Experts call for overhaul of global flu surveillance

Mar 28, 2012 (CIDRAP News) – In a set of articles published today in Nature, influenza experts say global flu surveillance—especially in poultry and swine—is sorely lacking and needs a major overhaul to make it more sustained, timely, and representative.

In an editorial, a news report, and two commentaries, experts make the case that current surveillance efforts are far too sparse, erratic, and crisis-driven and that they suffer from a geographic imbalance.

"Imagine a global weather and climate forecasting system that collects data regularly in just a handful of countries, and takes measurements elsewhere only during extreme weather events," says the editorial. "That is what today's global flu-surveillance system mostly looks like."

The gaps in flu surveillance are well known, but they are getting renewed attention following the creation in labs of H5N1 strains that can spread in mammals, the editors said in a reference to unpublished studies by teams at Erasmus Medical Center in the Netherlands and the University of Wisconsin. A US biosecurity advisory board recommended in December that the full details of the studies not be published.

The centerpiece of the Nature articles is an analysis piece by reporter Declan Butler. He notes that flu surveillance is important not only for detecting pandemic threats, but also for spotting outbreaks, monitoring viral evolution, understanding factors that enable viruses to spread, and maintaining the effectiveness of animal vaccines and diagnostics.

Looking for trends, Butler examined the records of all non-identical sequences from all types of avian and swine flu deposited in the US National Center for Biotechnology Information's Influenza Virus Sequence Database between 2003 and 2011.

To summarize the "dire state" of animal flu surveillance, Butler writes that the world had 21 billion poultry in 2010, but only about 1,000 flu sequences from 400 avian virus isolates were collected, and many countries that have billions of poultry contributed few or none of those sequences.

The number of avian sequences deposited in the database generally rose between 2003 and 2010, but then sagged, he found. Meanwhile, the number of pig sequences stayed fairly flat from 2003 to 2010 before surging last year.

An additional problem is that years can pass between the collection and sequencing of isolates, Sylvie van der Werf, PhD, of the Pasteur Institute in Paris told Nature. Reasons include lack of funding and the disinclination of many researchers to share their sequences before publishing their findings.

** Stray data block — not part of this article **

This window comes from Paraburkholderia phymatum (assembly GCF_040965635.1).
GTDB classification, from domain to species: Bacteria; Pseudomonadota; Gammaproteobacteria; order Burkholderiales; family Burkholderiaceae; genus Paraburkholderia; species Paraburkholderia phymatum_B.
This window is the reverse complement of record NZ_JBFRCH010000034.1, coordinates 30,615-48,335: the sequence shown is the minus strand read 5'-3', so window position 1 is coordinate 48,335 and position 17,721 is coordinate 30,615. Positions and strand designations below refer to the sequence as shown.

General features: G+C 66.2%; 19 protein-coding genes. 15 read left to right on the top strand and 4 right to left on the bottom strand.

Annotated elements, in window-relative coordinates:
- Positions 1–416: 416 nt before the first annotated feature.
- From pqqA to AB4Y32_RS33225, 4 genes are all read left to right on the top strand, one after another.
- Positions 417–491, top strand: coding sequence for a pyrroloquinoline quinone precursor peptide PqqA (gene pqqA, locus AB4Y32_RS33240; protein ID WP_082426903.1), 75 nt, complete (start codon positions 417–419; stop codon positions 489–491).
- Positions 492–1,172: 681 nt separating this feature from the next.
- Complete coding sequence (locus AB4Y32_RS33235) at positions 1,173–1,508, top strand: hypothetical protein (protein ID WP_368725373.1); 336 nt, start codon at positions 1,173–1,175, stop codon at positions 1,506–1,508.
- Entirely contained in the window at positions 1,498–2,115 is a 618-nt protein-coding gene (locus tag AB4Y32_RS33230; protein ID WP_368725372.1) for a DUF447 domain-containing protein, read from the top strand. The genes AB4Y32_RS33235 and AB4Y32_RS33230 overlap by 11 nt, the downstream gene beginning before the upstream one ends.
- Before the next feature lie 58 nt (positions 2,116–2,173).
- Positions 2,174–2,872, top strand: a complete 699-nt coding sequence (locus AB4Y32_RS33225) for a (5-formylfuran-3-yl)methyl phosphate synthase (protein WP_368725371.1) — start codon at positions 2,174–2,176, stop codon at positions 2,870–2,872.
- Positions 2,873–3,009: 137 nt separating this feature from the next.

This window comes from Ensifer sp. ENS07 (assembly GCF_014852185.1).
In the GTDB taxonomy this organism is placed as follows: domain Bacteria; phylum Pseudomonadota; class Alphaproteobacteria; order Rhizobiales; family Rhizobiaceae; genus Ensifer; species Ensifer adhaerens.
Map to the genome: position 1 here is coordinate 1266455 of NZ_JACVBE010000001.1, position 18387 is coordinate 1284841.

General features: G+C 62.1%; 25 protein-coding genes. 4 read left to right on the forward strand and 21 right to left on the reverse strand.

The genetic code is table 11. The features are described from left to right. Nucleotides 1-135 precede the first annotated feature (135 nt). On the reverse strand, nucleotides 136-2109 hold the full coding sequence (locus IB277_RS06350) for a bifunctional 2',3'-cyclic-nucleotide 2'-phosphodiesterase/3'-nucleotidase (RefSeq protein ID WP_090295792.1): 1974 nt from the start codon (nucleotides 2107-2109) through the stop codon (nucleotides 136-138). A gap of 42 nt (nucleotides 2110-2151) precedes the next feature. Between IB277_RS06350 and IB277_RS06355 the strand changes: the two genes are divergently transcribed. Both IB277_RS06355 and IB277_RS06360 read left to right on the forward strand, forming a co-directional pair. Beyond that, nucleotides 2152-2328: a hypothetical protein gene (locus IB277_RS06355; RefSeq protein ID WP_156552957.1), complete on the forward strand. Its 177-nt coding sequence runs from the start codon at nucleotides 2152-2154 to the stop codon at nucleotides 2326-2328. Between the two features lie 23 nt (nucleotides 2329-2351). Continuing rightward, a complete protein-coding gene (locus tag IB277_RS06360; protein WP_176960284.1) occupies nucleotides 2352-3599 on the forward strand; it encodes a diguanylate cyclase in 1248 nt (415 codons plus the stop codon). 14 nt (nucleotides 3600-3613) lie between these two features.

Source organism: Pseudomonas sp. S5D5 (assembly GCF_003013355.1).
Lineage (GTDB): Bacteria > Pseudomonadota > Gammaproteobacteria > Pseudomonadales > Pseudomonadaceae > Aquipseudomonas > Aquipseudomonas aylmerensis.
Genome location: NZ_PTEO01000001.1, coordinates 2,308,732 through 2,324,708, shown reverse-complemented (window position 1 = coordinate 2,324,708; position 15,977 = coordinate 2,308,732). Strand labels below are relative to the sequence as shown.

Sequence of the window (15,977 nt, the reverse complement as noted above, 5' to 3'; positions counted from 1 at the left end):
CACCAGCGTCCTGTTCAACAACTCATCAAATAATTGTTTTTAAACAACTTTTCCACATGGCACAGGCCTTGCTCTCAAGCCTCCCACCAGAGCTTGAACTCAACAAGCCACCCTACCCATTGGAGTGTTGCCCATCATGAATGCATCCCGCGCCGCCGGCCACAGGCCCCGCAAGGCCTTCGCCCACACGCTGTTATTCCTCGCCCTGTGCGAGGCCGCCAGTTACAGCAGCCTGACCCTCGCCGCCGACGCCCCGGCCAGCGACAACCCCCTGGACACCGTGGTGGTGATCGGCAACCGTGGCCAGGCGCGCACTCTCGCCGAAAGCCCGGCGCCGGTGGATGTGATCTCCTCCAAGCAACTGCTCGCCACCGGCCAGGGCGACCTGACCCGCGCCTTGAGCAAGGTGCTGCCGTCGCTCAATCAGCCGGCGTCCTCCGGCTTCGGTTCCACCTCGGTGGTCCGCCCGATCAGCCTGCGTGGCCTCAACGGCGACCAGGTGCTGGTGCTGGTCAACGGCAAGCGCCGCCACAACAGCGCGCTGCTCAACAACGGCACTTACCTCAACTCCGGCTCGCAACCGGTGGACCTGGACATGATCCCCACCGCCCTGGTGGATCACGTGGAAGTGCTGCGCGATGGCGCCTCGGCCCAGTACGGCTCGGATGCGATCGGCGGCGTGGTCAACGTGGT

Butler also found that almost all sequences come from "a handful" of countries, led by the United States and China.

Summing up the findings, the editorial states, "From 2003 to 2011, most countries collected few or no sequences, and genetic surveillance of flu in pigs was and is almost non-existent."

Flu experts say the situation could be rapidly improved by setting up, in the countries and regions at highest risk, a network of sentinel sites to collect viruses and sequence them quickly, according to Butler's report. But international leadership is needed, and no global body has overall responsibility for flu surveillance, he says.

In a commentary, Jeremy Farrar, DPhil, who works at the Hospital for Tropical Diseases in Ho Chi Minh City, Vietnam, contends that one way to improve flu surveillance is to move a share of the relevant expertise and technology from the developed world to the developing countries that are most threatened by H5N1 and other emerging diseases.

"I believe that we have to bring some of the huge investment by the developed world in genomics, technology and training to affected countries in Asia and elsewhere," writes Farrar, who is in the Oxford University Clinical Research Unit at the hospital. "In this way, surveillance, analysis, of samples, and—crucially—the public health and clinical research response can be conducted in the same place, making the process faster and more flexible in dealing with rapid developments.

"It would require a transfer of technology, prolonged exchange of scientists and a sustained commitment to investment and training locally—along with an equitable sharing of the benefits of the research," he adds.

Farrar remarks that today, 8 years after Vietnam's first human H5N1 case, too few H5N1-endemic countries have access to vaccines or intravenous antiviral drugs. And in a reference to the reports of lab-modified H5N1 viruses that can spread in mammals, he adds that "scientists like us in endemic areas" are still waiting to learn about the mutations that led to increased transmissibility.

In a fourth article, four experts from four different countries offer brief suggestions about ways to improve monitoring of H5N1 viruses. For example:

Yi Guan, MD, PhD, of Shantou University and Medical College and the University of Hong Kong in China, calls for more active surveillance of ducks in affected areas, since 70% of the world's ducks are raised where H5N1 is endemic.

Richard Webby, PhD, of St. Jude Children's Research Hospital in Memphis, says a good first step to improve swine surveillance—now scattered among universities, industry, and government agencies—would be to increase coordination by establishing a centralized database.

Butler D. Flu surveillance lacking. Nature 2012 Mar 29;483(7391):520-2 [Story]

Farrar J. H5N1 surveillance: shift expertise to where it matters. (Commentary) Nature 2012 Mar 29;483(7391):534-5 [Article]

Guan Y, Webby R, Capua I, Waldenstrom J. How to track a flu virus: four experts pinpoint ways to improve monitoring of H5N1 influenza in the field. (Commentary) Nature 2012 Mar 29;483(7391):535-6 [Article]

Nature editors. Must try harder. (Editorial) Nature 2012 Mar 29;483(7391):509-10 [Article]

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